A good game has 100% opt-in participation, a clear goal, a clear set of rules, and a clear way to track progress. Scrum has the potential to be a very good game.
The Scrum goal is “excellent results”. The Scrum framework rules are well defined, and are available in the current version of the Scrum Guide. And keeping score in Scrum is simple. We inspect the results at the end of each iteration, during the Sprint demo.
So, what is the missing ingredient to the good game recipe?
It is: opt-in participation.
We typically just hatch Agile on the very people who do the work. Is it any wonder we get push-back?
Agile and Scrum in the typical company is just hatched on the participants without any airing of what they want, what they think and what they feel. This leads to all sorts of problems. No one likes being compelled to do anything.
People Need to Be Heard
At NewTech, when we help a company adopt Agile, we sell and follow this plan: we do some training, and then we describe the use of Scrum as an experiment.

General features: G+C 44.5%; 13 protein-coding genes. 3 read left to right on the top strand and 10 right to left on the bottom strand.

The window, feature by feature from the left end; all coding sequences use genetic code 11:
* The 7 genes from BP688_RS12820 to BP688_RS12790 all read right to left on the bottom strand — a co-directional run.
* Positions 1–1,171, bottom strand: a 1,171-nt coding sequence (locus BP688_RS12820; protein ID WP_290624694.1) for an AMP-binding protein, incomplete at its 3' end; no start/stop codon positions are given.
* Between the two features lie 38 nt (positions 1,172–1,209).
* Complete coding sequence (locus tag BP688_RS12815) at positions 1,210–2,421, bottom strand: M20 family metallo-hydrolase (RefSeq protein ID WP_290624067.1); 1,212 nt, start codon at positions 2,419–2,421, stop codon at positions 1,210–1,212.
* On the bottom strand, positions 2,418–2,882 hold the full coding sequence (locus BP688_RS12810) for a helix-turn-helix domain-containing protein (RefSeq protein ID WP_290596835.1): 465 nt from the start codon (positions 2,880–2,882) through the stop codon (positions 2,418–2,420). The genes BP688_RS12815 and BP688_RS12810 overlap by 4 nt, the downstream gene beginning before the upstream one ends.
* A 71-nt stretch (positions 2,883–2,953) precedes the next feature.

We do some iterations, saying, “we are trying Scrum as an experiment… so, let’s try it and see” .
Scrum as Mandate
You say you want self-organizing teams, yet you diminish any sense of control (and related happiness) with these absurd mandates-of-practices. You are telling people “…we are going Agile. Scrum actually. Concerned? Confused? Let’s not go there. See you at 10AM at the stand-up.” Ugh.
Scrum is a un-satifying, not-fun game when you hatch it on people. You create automatic resistance because you kill any sense of control. People have to get heard. That hearing tends to make your Agile adoption a lasting one.
Don’t hatch Agile on people without a hearing. Doing so diminishes happiness by reducing sense of control.
We typically just go along, and proceed to literally hatch Agile on the people who do the work. This creates resistance. The result: difficult, half-baked and yes, failed Agile adoptions.